Refuge, leaving ExxonMobil the only oil company providing financial support to Arctic Powers efforts. In 2009, Green
Century filed a resolution on this issue at ExxonMobil but withdrew it after the oil giant admitted it had finally pulled
out of Arctic Power. To this day, no oil drilling has been allowed in the Refuge .59

Box .


Strengthening the integration of ESG in the investment value chain
Building consideration of ESG issues into the investment value chain has to happen at a number of levels with a
variety of actors:

Firstly it requires the investor (asset owner) to integrate these issues into their investment policy and
guidelines (such as the ethical guidelines developed by the Norwegian Government Pension Fund
Global) and request regular monitoring and reporting from investment managers on how they are
addressing fund exposure to ESG risk issues.

Secondly it requires investment advisors, appointed by an asset owner to advise on investment strategy and
the selection of investment managers, to proactively raise ESG issues.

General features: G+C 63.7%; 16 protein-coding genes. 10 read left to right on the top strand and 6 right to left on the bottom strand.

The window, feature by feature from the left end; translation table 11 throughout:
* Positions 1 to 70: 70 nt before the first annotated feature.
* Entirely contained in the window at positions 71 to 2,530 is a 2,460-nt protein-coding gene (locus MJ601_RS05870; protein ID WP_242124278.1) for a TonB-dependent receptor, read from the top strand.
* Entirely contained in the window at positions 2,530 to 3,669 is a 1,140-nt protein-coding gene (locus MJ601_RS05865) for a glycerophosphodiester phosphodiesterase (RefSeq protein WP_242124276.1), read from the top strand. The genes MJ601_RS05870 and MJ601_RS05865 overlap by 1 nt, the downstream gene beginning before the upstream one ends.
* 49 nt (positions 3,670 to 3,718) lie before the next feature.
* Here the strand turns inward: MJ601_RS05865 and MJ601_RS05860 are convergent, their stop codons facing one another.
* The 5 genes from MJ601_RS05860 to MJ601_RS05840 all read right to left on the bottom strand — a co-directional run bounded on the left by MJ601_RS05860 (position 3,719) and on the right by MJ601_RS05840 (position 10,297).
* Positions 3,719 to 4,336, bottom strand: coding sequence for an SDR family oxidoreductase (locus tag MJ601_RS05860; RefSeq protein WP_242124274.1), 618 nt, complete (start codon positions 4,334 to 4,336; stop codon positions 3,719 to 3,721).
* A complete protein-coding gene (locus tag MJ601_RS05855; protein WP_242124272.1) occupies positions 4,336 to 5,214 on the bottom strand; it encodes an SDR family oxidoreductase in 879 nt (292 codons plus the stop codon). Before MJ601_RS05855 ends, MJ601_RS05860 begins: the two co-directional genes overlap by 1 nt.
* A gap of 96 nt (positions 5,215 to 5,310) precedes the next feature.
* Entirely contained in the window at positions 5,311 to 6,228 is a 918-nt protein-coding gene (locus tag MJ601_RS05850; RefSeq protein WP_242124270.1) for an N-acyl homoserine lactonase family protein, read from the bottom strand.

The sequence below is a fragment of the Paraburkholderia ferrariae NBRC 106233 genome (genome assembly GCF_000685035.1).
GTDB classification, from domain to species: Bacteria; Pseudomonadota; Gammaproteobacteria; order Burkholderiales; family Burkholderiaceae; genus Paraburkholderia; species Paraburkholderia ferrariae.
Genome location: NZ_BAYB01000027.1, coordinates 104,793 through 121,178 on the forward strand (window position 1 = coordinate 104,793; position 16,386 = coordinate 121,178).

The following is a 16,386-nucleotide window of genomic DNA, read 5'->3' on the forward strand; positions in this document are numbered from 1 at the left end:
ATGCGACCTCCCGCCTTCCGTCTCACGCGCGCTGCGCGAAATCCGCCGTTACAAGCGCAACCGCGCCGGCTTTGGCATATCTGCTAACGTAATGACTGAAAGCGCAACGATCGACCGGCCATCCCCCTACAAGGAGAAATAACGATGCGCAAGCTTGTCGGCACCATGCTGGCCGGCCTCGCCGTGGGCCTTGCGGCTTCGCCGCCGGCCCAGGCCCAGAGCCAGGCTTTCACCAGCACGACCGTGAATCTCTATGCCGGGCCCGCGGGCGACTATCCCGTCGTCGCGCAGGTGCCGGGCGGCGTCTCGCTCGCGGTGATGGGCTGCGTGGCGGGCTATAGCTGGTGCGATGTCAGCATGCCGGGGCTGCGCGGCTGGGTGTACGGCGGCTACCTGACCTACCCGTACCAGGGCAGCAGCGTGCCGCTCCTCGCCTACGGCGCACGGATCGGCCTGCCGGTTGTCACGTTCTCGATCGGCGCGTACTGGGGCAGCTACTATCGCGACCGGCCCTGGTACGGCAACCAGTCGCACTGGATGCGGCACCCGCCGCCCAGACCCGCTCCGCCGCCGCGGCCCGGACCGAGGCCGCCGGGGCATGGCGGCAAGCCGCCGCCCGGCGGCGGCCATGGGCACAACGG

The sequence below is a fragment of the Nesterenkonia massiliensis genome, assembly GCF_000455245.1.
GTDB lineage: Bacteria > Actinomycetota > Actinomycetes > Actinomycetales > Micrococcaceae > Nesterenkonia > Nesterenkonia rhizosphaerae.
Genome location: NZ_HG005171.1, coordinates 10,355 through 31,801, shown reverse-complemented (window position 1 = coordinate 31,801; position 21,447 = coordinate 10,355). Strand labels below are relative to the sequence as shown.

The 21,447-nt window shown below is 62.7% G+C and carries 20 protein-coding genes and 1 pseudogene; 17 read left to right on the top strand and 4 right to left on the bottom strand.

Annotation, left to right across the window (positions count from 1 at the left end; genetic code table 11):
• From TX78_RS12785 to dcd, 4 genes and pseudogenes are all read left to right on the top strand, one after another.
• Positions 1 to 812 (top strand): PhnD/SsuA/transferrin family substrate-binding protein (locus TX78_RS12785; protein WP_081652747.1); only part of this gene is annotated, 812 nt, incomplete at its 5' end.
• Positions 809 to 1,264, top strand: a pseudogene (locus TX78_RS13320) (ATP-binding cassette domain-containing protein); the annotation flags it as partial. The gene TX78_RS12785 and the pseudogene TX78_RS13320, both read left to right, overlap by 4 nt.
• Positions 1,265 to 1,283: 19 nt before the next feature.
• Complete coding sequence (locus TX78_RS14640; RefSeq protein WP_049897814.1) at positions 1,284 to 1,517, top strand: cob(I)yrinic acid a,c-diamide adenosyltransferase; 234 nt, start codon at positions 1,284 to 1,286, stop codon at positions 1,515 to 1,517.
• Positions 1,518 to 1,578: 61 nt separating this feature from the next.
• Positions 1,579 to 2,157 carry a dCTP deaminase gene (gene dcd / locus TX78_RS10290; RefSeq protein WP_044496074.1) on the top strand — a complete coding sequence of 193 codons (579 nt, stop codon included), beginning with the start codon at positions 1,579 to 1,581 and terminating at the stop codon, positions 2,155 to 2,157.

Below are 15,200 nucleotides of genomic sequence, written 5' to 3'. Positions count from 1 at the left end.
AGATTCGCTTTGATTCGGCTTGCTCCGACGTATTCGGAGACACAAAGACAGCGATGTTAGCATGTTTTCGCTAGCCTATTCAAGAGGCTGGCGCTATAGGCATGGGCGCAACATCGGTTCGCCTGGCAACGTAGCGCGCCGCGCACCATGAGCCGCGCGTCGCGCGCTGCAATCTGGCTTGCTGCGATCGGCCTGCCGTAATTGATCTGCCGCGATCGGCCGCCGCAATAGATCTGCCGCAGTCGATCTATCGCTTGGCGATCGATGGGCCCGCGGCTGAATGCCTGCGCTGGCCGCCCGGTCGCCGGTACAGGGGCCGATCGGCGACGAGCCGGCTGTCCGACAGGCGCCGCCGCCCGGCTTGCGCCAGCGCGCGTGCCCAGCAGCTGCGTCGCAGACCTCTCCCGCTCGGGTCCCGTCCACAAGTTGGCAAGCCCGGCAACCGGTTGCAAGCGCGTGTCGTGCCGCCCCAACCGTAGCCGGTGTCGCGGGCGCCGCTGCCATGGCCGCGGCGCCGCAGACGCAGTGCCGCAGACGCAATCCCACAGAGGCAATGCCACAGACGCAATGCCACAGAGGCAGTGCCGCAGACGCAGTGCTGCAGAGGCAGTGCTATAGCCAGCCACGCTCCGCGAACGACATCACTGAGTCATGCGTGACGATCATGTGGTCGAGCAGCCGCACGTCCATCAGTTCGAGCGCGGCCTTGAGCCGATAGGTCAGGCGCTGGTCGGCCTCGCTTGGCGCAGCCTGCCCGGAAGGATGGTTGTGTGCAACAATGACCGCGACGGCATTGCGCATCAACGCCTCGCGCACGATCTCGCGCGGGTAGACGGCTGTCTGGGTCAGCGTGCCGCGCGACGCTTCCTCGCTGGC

Thirdly it requires investment managers appointed by an investor to manage the funds to:
o include ESG considerations in investment analysis; and
o proactively engage companies over their environmental, social and governance performance, for
example, through resolutions and proxy voting during annual general meetings.

Socially Responsible Investments Growing Trend

Europe Growth in SRI

MSCI Morgan Stanley Capital International

Broad SRI focuses on those listed companies that try to diminish their footprint
Core SRI focuses on those listed companies that have made it their mission to leave no environmental footprint at
all. The aim is to create a better world for future generations.

Source: Eurosif 2008, Elroy Dimson, Judge Business School 2010

As a result of recent reform, it is now mandatory for asset managers in France to publish ESG
policy. This must be done before July 31, 2012, on respective websites and in 2013 annual
reports. The percentage of SRI assets in global AUM will also have to be published. Non-SRI
actors will have to mention that they dont take into account ESG issues in their investment

Environmental and social criteria already play an important role in investment

The national online consumer survey exploring public attitudes to socially responsible investment (SRI) was
conducted in France.60 The results reveal that 60% of French retail investors attach importance to environmental,